An inside look at the scoping mission in Oromia and Harari Regional States of Ethiopia
June 2, 2023
May 2023 - Ethiopia is highly vulnerable to the impacts of climate change and the country is increasingly experiencing food insecurity, water scarcity, pests and disease outbreak, floods, drought periods, etc. The agriculture sector is one of the most impacted sectors, due to its dependence on natural resources including rain and its relatively low adaptive capacity to the impacts of climate change. The effect is more severe amongst the most disadvantaged groups, such as poor smallholder farmers and women, as their adaptive capacity is relatively low.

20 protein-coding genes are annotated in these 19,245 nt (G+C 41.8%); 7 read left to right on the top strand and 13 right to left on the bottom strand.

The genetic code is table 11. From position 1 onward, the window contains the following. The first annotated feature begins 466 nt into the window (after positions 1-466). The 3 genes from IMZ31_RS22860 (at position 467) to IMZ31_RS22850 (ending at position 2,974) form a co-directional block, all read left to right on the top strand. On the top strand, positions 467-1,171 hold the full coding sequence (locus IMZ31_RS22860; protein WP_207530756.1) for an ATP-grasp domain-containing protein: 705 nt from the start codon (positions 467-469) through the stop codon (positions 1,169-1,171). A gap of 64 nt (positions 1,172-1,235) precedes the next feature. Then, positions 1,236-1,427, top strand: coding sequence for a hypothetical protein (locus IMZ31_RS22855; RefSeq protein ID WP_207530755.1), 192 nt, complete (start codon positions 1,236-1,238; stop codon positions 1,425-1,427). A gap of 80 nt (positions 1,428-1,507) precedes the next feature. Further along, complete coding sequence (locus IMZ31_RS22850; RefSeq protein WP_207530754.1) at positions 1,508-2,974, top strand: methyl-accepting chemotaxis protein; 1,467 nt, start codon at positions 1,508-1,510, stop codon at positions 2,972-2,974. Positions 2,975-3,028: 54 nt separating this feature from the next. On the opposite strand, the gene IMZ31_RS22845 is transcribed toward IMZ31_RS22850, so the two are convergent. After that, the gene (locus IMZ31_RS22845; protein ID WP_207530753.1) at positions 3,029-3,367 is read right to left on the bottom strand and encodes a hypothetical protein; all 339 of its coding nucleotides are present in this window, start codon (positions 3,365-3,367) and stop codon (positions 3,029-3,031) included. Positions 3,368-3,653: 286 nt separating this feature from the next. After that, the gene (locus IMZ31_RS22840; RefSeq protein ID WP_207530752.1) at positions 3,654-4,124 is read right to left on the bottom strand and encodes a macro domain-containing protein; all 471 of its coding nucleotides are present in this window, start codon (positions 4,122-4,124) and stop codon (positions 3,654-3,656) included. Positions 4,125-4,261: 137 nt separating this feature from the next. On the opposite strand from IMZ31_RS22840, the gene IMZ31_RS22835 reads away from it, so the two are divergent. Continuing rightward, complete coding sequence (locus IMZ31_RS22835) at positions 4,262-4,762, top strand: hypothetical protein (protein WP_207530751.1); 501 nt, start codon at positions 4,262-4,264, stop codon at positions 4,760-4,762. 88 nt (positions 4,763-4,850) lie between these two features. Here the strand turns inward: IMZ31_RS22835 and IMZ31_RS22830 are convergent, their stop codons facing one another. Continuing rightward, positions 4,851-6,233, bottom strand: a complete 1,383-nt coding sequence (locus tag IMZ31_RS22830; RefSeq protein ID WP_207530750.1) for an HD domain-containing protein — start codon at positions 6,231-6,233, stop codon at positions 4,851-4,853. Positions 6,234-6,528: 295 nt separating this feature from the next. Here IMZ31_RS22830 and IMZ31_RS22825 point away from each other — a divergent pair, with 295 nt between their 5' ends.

In response to the continuing climate crisis, the Government of Ethiopia has developed plans that entail various measures to mitigate and adapt to the impacts of climate change. These include: the Climate Resilience and Green Economy (CRGE) Strategy and CRGE Facility, which is the financial wing for the implementation of the Strategy; updated Ethiopia’s NDC; the National Adaptation Plan with its resource mobilization strategy; the Climate Resilient Strategies for the Agriculture, Forestry, Energy, Water, Transport, Urban Development and Housing sectors. Furthermore, the country’s Ten Years Development Plan (2020- 2030) considered CRGE as one of its pillars. These plans are implemented with technical and financial support from the MDAs and development partners.